At it's core, Passover is about story-telling. As we retold the story of our Exodus from Egypt this past weekend, I couldn't help but reflect on the story of Adamah Adventures. It's an impressive story - just a few years ago, Adamah Adventures was nothing but an idea on a piece of paper. Today it's a vibrant program making a tremendous impact on the lives of Jewish young people in the south and around the country. When we opened in 2010, we offered just two itineraries; this summer we have 5 unique programs, along with spring and fall family programs. We have helped to increase the number of kids attending Jewish summer camps - in fact, 75% of our participants report that if we didn't exist, they wouldn't have chosen a Jewish summer program. Both teens and parents report increases in self-confidence and independence, and a stronger Jewish identity.
Our ancestors didn't escape slavery on their own - they had a bit of help from above. Similarly, we could not possibly have gotten to where we are with Adamah Adventures without help and support along the way. The Foundation for Jewish Camp and Jim Joseph Foundation provided the vision and resources to guide us along our journey. We are incredibly indebted to them, and extremely grateful for the opportunity they have given us. It is worth mentioning that based on the success of our program (and the other 4 specialty camps started as part of the same project), the foundations (joined by the AVI CHAI Foundation) are launching a second incubator, with the goal of opening another 4 Jewish specialty camps in 2014. I've received several phone calls from entrepreneurs considering applying to the new incubator, and it's been humbling to share my experience and offer what I can only hope are helpful words of advice. I'm excited to see how their stories unfold.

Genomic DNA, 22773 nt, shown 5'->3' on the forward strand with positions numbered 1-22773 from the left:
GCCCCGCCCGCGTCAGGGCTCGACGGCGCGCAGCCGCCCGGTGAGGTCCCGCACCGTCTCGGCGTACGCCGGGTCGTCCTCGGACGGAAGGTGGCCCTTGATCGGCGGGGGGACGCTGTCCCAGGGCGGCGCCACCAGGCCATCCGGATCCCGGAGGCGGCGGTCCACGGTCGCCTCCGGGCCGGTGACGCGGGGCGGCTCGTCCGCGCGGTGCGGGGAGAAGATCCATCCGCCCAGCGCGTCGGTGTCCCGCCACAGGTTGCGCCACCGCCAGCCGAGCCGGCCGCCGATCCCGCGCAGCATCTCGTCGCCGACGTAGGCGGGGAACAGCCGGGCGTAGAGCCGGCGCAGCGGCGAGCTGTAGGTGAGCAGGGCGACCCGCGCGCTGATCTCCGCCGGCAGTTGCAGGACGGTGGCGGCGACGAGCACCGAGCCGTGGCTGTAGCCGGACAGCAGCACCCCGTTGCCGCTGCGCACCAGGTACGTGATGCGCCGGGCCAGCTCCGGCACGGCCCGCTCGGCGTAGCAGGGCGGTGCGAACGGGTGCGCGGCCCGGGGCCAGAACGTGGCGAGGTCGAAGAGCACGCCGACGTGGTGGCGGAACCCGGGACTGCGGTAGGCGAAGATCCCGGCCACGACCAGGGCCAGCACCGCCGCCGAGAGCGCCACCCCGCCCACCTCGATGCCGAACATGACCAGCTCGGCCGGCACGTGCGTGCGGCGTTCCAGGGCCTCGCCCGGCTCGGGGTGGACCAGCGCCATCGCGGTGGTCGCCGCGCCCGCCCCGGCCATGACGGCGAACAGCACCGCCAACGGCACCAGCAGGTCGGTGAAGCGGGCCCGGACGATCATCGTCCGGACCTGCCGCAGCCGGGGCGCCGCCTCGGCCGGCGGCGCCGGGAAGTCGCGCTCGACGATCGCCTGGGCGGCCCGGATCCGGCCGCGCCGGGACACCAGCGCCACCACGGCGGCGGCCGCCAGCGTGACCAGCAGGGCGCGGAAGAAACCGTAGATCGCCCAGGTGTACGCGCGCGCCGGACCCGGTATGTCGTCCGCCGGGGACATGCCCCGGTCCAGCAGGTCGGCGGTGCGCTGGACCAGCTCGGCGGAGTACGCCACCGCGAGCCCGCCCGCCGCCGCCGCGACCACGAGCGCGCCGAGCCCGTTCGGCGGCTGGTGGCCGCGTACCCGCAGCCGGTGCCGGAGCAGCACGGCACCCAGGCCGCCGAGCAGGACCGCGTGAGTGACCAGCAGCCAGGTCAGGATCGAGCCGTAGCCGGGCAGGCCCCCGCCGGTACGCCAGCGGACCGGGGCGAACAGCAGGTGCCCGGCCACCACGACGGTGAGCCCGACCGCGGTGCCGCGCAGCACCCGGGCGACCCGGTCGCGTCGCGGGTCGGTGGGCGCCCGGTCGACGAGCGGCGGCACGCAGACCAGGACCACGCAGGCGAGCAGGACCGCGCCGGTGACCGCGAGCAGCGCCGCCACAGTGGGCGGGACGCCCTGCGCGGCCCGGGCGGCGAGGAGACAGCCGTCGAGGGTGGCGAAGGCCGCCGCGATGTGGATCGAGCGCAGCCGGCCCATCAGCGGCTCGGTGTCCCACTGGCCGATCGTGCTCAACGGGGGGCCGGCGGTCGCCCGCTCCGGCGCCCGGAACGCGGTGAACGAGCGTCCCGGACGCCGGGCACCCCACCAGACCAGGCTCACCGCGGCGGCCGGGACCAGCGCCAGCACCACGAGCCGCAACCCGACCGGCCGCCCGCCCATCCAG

To continue the metaphor, I don't think we've arrived at the Promised Land quite yet. While our enrollment is growing each year, we're definitely still doing a bit of wandering as we refine our business model with each year's lessons and insights. There are still hurdles to overcome, and I don't think they are ours alone. With the opening of additional specialty camps, the challenge of marketing these camps nationwide is a tough one. Most of the existing Jewish camps are organized as regional or movement based camps. In my opinion, it's not practical to have a Reform sports camp, a Conservative sports camp, a Zionist sports camp; or to have a camp for Reform kids with autism, Conservative kids with autism, etc. For specialty camps to make an even greater positive impact on the number of Jewish kids going to Jewish camp, our Jewish organizations and institutions must find new ways to embrace camps that may be outside of their own movements. JCCs and synagogues must recognize that while there is undoubtedly value in having their constituents attend a movement or regional camp, those camps are not the best fit for every child. I am optimistic that more and more synagogues and JCCs will open their doors to specialty camps, and that together, we will get a little closer to our collective goal of strengthening the Jewish people.
Founder & Director, Adamah Adventures